Jefferson suffered from periodic headaches throughout his life. Passing mentions in his correspondence and entries in his account books give some idea of their frequency, severity, and treatment.
Primary Sources References
1764 March 20. (Jefferson to William Fleming). "I will endeavor to answer it as circumstantially as the hour of the night, and a violent head act, with which I have been afflicted these two days...My head achs, my candle is just going out..."
1776 May 24. (Edmund Pendleton to Jefferson). "I am sorry to hear your pleasure at home was interrupted by an inveterate head ach..."
1784 March 16. (Jefferson to James Madison). "I know he [Mazzei] will be worse to me than a return of my double quotidian head-ach."
1790 June 13. "I have been prevented acknoleging sooner the receipt of yours of April 30, by an attack of the periodical head ach which came on me the 1st. of May, and has not yet quitted me. The first week was vilent, the rest has been moderate nad for these 10. days past I have been able to do business."
1790 June 13. "I am to return you thanks for your kind favor of May 28. which found me so far recovered as to have no further occasion for medecine. It was the first time the bark had ever failed to remove my complaint very speedily."
1791 June 23. (Jefferson to Martha Jefferson Randolph). "I am in hopes the relaxation it gave me from business has fred me from the almost constant headach with which I had been persecuted thro the whole winter and spring."
1807 March 16. (Jefferson to Martha Jefferson Randolph). "The remains of a bad cold hang on me, and for a day or two past some symptoms of periodical head-ache."
1807 March 20. (Jefferson to Martha Jefferson Randolph). "I am now in the 7th day of a periodical head-ach, and I write this in the morning before the fit has come on."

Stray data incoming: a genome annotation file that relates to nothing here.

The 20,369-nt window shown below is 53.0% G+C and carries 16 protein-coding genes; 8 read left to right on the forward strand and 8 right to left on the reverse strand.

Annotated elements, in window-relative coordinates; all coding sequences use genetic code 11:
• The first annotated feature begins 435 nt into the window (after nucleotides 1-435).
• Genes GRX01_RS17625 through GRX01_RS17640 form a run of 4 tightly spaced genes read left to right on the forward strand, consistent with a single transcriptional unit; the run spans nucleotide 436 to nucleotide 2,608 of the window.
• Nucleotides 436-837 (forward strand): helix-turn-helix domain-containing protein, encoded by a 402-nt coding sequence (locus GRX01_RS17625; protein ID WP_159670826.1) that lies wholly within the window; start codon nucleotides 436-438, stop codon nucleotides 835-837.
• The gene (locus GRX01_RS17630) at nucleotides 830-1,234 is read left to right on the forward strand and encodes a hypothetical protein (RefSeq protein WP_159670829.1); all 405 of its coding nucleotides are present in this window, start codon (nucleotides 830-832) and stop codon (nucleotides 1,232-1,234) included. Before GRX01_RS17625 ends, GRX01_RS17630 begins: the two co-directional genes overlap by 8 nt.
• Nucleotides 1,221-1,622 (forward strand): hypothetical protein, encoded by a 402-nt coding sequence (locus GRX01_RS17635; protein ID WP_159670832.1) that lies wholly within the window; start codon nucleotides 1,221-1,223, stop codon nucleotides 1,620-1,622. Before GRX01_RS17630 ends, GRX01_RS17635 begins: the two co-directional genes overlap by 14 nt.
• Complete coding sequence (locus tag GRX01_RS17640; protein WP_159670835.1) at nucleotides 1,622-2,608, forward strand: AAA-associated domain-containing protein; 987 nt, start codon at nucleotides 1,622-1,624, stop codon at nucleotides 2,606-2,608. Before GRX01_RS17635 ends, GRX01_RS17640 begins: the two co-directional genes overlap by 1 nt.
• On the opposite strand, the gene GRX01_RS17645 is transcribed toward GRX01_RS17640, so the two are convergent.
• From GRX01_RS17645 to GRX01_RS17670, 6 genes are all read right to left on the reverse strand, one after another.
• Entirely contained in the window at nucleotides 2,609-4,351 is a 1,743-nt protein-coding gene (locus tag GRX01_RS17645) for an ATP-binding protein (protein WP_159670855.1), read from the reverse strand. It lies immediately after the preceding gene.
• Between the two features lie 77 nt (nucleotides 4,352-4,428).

1807 March 20. (Jefferson to Albert Gallatin). "Indeed, I have but a little moment in the morning in which I can either read, write, or think; being obliged to be shut up in a dark room from early in the forenoon till night, with a periodical headach."
1807 March 23. (Jefferson to Martha Jefferson Randolph). "My fits of head-ach have shortened from 9 hours to 5. but they have stuck some days at 5. hours, and when they will give further way cannot be divined."
1807 March 27. (Jefferson to Martha Jefferson Randolph). "My fit of yesterday was so mild that I have some hope of missing it to-day. I write this in the morning, but will keep it open till the evening to add the result of the day...P.S. Afternoon. I have scarcely had any sensation of a fit to-day: so that I consider it as missed."
1808 March 29. (Jefferson to Ellen Wayles Randolph Coolidge). "I must here close, being under an attack of periodical head-ach. It began on Friday last. Sunday it was severe. Yesterday more moderate so that I hope it is on the wane. About an hour in the morning is all the time I have to write in the day."
1808 April 3. (Jefferson to Cornelia Jefferson Randolph). "I mentioned in my letter of last week to Ellen that I was under an attack of periodical head-ach. This is the 10th. day. It has been very moderate and yesterday did not last more than 3. hours."
1808 April 12. (Jefferson to Ellen Wayles Randolph Coolidge). "I am entirely recovered of my head-ach."